Severe acute respiratory syndrome coronavirus 2 (SARS–CoV–2) has led to the coronavirus disease 2019 (COVID–19) pandemic, severely affecting public health and the global economy. Adaptive immunity plays a crucial role in fighting against SARS–CoV–2 infection and directly influences the clinical outcomes of patients. Clinical studies have indicated that patients with severe COVID–19 exhibit delayed and weak adaptive immune responses; however, the mechanism by which SARS–CoV–2 impedes adaptive immunity remains unclear. Here, by using an in vitro cell line, we report that the SARS–CoV–2 spike protein significantly inhibits DNA damage repair, which is required for effective V(D)J recombination in adaptive immunity. Mechanistically, we found that the spike protein localizes in the nucleus and inhibits DNA damage repair by impeding key DNA repair protein BRCA1 and 53BP1 recruitment to the damage site. Our findings reveal a potential molecular mechanism by which the spike protein might impede adaptive immunity and underscore the potential side effects of full-length spike-based vaccines.
Vaccine spike protein enters cell nuclei, suppresses DNA repair engine of the human body, will unleash explosion of cancer, immunodeficiency, autoimmune disorders and accelerated aging
(Natural News) This finding can only be described as a true “horror” in its implications. Stunning new research published in Viruses, part of the SARS-CoV-2 Host Cell Interactions edition of MDPI (Open Access Journals) reveals that vaccine spike proteins enter cell nuclei and wreak havoc on cells’ DNA repair mechanism, suppressing DNA repair by as much as 90%.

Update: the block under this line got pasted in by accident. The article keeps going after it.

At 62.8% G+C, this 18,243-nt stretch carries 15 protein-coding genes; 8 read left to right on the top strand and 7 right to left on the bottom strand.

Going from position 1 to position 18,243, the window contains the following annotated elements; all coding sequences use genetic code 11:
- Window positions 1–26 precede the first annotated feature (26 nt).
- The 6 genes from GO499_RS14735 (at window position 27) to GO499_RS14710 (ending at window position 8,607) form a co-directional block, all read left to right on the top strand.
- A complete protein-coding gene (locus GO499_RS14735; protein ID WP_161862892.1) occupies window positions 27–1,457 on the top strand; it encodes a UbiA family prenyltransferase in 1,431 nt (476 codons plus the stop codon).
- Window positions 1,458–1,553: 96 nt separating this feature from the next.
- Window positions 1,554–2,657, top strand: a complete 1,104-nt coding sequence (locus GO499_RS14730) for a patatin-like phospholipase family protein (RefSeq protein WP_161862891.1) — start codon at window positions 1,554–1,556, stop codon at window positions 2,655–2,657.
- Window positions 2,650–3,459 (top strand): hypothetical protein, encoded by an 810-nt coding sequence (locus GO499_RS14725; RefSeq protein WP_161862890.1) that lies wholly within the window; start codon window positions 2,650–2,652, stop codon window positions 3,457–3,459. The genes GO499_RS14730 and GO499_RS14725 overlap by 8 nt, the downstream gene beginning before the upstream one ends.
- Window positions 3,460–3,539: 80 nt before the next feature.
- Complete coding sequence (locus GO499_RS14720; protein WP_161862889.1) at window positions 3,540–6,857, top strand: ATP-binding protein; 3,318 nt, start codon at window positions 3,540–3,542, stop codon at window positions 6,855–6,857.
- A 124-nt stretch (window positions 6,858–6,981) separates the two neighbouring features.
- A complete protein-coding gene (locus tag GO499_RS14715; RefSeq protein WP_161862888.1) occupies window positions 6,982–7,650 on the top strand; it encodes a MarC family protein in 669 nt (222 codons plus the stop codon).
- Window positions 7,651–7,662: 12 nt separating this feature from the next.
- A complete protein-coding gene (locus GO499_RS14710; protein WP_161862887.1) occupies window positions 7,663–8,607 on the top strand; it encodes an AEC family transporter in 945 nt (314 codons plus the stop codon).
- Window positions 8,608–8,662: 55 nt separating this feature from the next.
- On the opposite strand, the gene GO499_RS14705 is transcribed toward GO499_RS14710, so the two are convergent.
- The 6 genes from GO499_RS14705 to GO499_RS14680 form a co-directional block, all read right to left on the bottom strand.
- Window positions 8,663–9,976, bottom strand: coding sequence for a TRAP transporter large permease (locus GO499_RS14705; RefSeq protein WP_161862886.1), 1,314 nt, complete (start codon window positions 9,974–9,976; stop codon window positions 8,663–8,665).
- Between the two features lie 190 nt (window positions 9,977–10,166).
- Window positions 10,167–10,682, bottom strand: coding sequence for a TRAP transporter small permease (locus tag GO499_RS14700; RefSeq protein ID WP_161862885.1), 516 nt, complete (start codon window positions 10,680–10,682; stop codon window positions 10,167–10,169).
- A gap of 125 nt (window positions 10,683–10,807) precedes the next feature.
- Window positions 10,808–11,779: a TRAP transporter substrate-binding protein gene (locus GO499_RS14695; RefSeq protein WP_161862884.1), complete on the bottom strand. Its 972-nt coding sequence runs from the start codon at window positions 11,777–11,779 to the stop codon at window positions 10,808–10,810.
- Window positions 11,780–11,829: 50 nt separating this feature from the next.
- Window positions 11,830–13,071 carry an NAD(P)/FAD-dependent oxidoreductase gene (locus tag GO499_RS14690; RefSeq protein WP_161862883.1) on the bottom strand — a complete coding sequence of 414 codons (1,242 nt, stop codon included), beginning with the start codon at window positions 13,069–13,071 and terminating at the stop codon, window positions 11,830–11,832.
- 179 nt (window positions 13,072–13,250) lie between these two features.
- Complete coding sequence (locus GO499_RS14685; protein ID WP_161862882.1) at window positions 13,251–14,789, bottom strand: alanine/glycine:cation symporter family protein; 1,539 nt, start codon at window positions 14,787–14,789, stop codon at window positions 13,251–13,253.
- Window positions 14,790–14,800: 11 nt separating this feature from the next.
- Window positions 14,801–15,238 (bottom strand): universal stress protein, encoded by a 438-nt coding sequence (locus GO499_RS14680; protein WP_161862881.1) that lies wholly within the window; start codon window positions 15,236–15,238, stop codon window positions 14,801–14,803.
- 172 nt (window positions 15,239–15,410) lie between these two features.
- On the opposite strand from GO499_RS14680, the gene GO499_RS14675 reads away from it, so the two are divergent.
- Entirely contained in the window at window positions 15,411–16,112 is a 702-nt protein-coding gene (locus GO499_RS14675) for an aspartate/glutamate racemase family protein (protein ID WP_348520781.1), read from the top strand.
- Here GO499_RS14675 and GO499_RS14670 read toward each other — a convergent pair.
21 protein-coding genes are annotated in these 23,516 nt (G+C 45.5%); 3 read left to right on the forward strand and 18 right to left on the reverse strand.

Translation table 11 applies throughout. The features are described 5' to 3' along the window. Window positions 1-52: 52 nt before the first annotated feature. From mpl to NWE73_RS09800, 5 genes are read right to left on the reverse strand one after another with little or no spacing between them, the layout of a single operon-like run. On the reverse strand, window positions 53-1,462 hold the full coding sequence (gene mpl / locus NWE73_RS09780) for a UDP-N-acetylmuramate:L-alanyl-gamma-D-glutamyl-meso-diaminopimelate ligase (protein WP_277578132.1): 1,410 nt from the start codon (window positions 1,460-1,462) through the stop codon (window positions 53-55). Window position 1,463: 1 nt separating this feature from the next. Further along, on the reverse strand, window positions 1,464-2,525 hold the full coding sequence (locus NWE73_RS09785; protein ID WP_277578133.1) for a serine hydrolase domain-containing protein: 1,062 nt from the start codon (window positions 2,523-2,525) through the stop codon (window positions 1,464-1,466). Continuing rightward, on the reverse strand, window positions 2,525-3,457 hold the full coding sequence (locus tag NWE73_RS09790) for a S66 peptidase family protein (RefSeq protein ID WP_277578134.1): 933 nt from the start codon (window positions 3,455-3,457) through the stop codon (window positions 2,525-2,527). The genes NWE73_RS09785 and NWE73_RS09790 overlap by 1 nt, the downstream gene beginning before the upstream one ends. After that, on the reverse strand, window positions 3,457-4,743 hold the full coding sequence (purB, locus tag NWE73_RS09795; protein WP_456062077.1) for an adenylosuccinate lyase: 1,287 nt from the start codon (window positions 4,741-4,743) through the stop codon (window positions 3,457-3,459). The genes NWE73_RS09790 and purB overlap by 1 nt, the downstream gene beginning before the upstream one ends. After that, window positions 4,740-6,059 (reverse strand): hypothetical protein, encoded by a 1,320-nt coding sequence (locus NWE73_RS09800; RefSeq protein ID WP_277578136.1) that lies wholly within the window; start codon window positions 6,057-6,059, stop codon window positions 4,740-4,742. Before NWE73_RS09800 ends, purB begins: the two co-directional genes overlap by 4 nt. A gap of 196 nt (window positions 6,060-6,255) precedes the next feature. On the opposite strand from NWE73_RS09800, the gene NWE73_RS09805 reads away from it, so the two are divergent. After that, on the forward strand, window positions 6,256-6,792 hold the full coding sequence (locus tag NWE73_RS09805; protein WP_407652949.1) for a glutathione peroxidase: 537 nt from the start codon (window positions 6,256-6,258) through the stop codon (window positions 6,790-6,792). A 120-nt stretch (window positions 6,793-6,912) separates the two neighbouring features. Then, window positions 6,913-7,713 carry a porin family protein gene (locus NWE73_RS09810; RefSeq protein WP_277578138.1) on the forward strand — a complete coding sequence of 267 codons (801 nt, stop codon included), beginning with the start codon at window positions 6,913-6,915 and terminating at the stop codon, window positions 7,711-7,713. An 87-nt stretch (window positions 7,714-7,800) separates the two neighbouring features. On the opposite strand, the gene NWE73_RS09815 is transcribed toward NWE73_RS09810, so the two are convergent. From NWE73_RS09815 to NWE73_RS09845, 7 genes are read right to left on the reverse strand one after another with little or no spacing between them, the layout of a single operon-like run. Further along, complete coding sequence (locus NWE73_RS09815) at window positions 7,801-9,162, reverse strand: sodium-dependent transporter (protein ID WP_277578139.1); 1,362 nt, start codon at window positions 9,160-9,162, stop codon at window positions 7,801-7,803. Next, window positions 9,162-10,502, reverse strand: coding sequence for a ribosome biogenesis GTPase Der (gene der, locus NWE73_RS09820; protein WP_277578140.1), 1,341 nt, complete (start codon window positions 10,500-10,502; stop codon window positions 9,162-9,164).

The research paper is entitled, “SARS–CoV–2 Spike Impairs DNA Damage Repair and Inhibits V(D)J Recombination In Vitro” and is authored by Hui Jiang and Ya-Fang Mei, at the Department of Molecular Biosciences, The Wenner–Gren Institute, Stockholm University, SE-10691 Stockholm, Sweden, and the Department of Clinical Microbiology, Virology, Umeå University, SE-90185 Umeå, Sweden, respectively.
In the conclusion of the paper, authors write, “We found that the spike protein markedly inhibited both BRCA1 and 53BP1 foci formation (Figure 3D–G). Together, these data show that the SARS–CoV–2 full–length spike protein inhibits DNA damage repair by hindering DNA repair protein recruitment.”
The DNA repair mechanism, known as NHEJ (Non-Homologous End Joining) is a kind of intracellular “emergency response” system that repairs double-stranded DNA breaks. Without the NHEJ mechanism, all advanced multi-cellular life would cease to exist. No human being, animal or plant can survive with the integrity of its genetic code being protected and constantly repaired through multiple mechanisms.
DNA damage can be caused by exposure to radiation, chemicals found in foods and personal care products, or even exposure to mammography equipment. Excessive sunlight exposure can also cause DNA breaks, and minor DNA mutations occur spontaneously in all living organisms. Airline pilots, for example, are routinely exposed to ionizing radiation due to flying at altitude.